This was my first competitive bioblitz and I want to share what I learned.

My everyday way of documenting organisms includes rather generous coverage from all angles and the habitat I found it in. If it’s an insect, I look on until it flies, crawls, or hops away, then try to follow it. If it’s a plant, I cover every detail I can find, and try to frame them in a variety of ways. If the plant is new to me, I actually often come back to the same plant once I researched what it could be, to focus on the distinctive features. All that results in many pictures I have to sift through at home, to select the handful that matter. But that’s not the way to go when bio-blitzing. Time management is key. So in my case, the two most important take-aways are:

  1. Shoot economically.
    Look for the distinctive features and frame them in a way that doesn’t require much if any photo editing.

  2. Move on if you got it.
    Resist the urge to get an even better picture; resist the urge to look for details on behavior, interaction, feeding, unless of course it is just too fascinating and/or distinctive to not document it.

Like with most things in life, preparation can’t ever hurt. If possible, choose areas you know well. Even if flowering plants have mostly wilted, if you know where you saw them in a pristine state, you may find the rare last few flowers. Know the spots where animals find food at the time of the year. Know what to expect. Cover the obvious wildlife typical for the habitat in an economical way and have time left to look around and be open for surprises and new species.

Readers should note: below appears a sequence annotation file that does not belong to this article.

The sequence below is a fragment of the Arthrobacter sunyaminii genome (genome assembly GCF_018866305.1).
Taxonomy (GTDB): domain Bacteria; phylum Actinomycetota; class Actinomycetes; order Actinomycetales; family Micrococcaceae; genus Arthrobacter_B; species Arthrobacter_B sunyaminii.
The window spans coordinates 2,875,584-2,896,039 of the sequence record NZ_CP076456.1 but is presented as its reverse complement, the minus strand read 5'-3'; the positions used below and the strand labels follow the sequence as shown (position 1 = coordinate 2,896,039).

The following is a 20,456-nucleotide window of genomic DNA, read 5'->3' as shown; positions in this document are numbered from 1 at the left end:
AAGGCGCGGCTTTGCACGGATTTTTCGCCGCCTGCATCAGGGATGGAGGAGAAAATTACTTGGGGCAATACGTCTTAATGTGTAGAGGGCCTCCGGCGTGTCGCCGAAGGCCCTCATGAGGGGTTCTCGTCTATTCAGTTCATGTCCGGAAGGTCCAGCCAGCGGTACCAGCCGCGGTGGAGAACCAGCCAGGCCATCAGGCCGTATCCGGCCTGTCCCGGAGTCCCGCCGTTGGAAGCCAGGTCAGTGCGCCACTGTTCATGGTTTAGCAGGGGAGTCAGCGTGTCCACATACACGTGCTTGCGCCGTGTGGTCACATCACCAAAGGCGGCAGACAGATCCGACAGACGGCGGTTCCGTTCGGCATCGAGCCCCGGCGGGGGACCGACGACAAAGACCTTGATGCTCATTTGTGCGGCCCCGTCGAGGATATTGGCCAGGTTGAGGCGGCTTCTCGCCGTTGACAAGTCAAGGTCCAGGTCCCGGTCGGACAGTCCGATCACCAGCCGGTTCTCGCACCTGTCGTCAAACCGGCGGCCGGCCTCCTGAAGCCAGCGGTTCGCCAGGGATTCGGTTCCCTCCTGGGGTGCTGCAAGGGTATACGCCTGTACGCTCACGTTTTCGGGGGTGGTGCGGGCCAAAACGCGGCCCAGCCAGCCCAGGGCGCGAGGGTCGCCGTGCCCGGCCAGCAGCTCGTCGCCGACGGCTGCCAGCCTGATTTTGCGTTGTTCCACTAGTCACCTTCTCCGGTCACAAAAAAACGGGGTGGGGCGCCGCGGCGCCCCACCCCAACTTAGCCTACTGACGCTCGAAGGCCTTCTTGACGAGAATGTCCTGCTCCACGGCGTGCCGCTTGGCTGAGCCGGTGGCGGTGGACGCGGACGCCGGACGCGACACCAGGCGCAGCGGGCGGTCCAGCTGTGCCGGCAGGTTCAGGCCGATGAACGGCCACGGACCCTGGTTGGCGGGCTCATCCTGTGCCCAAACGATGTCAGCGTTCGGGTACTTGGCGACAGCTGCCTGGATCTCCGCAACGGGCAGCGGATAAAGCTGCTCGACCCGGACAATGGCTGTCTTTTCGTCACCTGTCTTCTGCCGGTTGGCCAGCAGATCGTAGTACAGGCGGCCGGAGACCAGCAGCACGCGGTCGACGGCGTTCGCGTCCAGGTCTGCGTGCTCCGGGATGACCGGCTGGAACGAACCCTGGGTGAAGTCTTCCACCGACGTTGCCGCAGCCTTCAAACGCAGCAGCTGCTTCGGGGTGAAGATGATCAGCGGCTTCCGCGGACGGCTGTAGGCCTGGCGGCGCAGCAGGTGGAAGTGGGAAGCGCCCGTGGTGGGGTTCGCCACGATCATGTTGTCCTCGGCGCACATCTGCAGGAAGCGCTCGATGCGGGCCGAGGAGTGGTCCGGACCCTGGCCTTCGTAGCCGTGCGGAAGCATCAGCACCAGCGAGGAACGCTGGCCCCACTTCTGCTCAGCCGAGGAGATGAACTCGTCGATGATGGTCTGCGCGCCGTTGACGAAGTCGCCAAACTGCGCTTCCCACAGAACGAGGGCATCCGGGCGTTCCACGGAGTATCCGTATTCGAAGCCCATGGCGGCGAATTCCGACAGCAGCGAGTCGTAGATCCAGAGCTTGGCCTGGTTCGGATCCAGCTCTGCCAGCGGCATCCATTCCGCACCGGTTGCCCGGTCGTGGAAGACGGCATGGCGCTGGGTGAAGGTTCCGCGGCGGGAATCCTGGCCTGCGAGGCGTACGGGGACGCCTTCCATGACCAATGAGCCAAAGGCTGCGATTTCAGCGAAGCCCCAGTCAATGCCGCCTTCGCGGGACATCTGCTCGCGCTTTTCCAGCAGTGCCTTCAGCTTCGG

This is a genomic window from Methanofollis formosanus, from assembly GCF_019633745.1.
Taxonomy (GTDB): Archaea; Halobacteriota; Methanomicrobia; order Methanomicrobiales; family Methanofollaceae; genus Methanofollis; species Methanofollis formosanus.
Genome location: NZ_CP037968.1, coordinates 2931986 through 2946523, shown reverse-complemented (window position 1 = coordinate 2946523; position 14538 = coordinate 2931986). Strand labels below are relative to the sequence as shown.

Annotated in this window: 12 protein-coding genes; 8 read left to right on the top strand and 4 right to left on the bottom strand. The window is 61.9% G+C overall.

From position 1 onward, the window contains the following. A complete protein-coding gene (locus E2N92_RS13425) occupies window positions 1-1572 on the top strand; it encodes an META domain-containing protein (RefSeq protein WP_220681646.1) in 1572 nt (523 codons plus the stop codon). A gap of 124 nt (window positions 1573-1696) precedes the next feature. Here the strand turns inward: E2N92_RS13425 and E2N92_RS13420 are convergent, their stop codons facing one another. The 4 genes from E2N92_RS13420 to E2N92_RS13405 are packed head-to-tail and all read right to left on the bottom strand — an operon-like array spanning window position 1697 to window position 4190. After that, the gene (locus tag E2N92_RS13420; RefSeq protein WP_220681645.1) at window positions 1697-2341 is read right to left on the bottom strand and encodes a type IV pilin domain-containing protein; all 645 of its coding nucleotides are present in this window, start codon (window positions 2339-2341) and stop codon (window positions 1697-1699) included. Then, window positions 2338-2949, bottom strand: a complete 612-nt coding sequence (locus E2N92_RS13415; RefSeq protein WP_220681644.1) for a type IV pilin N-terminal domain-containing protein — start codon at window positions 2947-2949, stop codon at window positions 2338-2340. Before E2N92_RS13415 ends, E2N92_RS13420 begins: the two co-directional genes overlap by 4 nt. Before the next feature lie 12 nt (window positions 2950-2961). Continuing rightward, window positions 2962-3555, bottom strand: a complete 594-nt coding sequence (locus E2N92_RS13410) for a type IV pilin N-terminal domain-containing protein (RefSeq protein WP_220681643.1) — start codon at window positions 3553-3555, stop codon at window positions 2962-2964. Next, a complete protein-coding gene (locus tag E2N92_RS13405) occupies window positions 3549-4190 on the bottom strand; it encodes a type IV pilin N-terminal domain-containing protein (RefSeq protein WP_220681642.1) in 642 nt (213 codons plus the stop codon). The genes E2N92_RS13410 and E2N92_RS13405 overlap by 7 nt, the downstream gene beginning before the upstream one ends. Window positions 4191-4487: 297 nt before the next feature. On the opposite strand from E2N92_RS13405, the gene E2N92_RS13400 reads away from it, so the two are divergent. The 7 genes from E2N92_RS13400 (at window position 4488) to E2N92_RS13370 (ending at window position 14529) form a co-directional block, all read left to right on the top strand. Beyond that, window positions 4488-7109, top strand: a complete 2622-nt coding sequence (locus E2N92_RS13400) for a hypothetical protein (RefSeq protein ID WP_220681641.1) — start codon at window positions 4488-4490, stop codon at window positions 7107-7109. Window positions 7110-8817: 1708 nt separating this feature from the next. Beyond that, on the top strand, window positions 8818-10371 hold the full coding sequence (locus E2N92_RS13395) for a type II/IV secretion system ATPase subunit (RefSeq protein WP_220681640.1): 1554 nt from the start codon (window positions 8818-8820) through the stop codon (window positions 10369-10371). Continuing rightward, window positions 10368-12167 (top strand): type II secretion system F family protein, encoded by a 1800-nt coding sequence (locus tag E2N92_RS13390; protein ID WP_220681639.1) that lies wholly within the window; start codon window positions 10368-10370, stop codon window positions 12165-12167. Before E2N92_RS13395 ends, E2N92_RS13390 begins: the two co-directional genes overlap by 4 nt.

Preparation also includes shopping for groceries etc. before the bioblitz starts, getting household chores out of the way, and limiting time sucking work and social obligations to a bare minimum. I tried but wasn’t too successful with that, though. How could I not help my octogenarian dad whom I had given a NYT gift subscription to establish an account there? It took a 33 minutes Facetime call during which I possibly could have found three additional species, but it saved my dad from suffering a major bout of tech frustration.

I sorely overestimated the energy I would have left at the end of each day, when I was facing the many nighttime hours on the computer. In the past half year or so I’ve been rather insomniac, and up and about during the dead of the night. During the first night of the Championship, I recorded the calls of a Great Horned Owl family, and was ready for the Coyotes that are often howling in my neighborhood. During the second night of the competition, I slept like stone. If there were any animals around my house, I didn’t hear them. Neither did I hear a thing during the following nights, other than possibly my own zzzz’s. Bio-blitzing is exhausting!

@bbunny, @kimssight, @naturephotosuze and @scubabruin were the best team mates one can possibly hope for. Supportive, equally nature nerdy, ambitious and into it. That so very much helps. We are actually planning to keep California Wild Women going as a joint project for a variety of challenges.

A bunch of people helped us with IDs, among them @tmessick, a botanist from the Sierra Nevada, @grnleaf, a botanist who is very familiar with most of California including Los Angeles County, and @sfelton, an all-rounder with a keen interest in pollinators. Special thanks to you and all who helped us!

Posted on August 08, 2020 09:04 PM by andreacala andreacala



Posted by kimssight over 3 years ago

Well said! Next year, I won't plan on driving so far during the competition days :)
I would also send a shoutout to @jdmore for quite a bit of ID help as well.

Posted by scubabruin over 3 years ago

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